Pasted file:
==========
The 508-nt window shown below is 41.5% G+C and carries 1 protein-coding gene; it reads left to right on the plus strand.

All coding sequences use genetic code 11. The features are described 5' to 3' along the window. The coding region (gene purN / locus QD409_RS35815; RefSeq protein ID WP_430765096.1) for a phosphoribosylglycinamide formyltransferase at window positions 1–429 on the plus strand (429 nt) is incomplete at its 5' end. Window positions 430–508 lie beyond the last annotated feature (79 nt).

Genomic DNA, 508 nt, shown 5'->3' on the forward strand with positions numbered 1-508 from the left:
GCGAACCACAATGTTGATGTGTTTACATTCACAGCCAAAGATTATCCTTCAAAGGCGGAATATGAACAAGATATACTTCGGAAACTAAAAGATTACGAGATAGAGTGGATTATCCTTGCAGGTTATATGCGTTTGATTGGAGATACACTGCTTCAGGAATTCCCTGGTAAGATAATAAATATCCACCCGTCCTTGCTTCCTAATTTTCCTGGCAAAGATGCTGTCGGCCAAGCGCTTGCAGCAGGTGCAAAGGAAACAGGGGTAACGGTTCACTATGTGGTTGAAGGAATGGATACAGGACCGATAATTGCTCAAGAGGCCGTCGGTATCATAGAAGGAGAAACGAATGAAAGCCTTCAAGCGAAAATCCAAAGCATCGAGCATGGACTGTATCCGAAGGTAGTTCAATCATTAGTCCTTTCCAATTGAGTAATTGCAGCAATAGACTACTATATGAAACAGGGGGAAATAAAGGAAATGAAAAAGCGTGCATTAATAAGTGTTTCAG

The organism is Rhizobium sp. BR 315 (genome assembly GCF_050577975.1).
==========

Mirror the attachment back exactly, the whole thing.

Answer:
The 508-nt window shown below is 41.5% G+C and carries 1 protein-coding gene; it reads left to right on the plus strand.

All coding sequences use genetic code 11. The features are described 5' to 3' along the window. The coding region (gene purN / locus QD409_RS35815; RefSeq protein ID WP_430765096.1) for a phosphoribosylglycinamide formyltransferase at window positions 1–429 on the plus strand (429 nt) is incomplete at its 5' end. Window positions 430–508 lie beyond the last annotated feature (79 nt).

Genomic DNA, 508 nt, shown 5'->3' on the forward strand with positions numbered 1-508 from the left:
GCGAACCACAATGTTGATGTGTTTACATTCACAGCCAAAGATTATCCTTCAAAGGCGGAATATGAACAAGATATACTTCGGAAACTAAAAGATTACGAGATAGAGTGGATTATCCTTGCAGGTTATATGCGTTTGATTGGAGATACACTGCTTCAGGAATTCCCTGGTAAGATAATAAATATCCACCCGTCCTTGCTTCCTAATTTTCCTGGCAAAGATGCTGTCGGCCAAGCGCTTGCAGCAGGTGCAAAGGAAACAGGGGTAACGGTTCACTATGTGGTTGAAGGAATGGATACAGGACCGATAATTGCTCAAGAGGCCGTCGGTATCATAGAAGGAGAAACGAATGAAAGCCTTCAAGCGAAAATCCAAAGCATCGAGCATGGACTGTATCCGAAGGTAGTTCAATCATTAGTCCTTTCCAATTGAGTAATTGCAGCAATAGACTACTATATGAAACAGGGGGAAATAAAGGAAATGAAAAAGCGTGCATTAATAAGTGTTTCAG

The organism is Rhizobium sp. BR 315 (genome assembly GCF_050577975.1).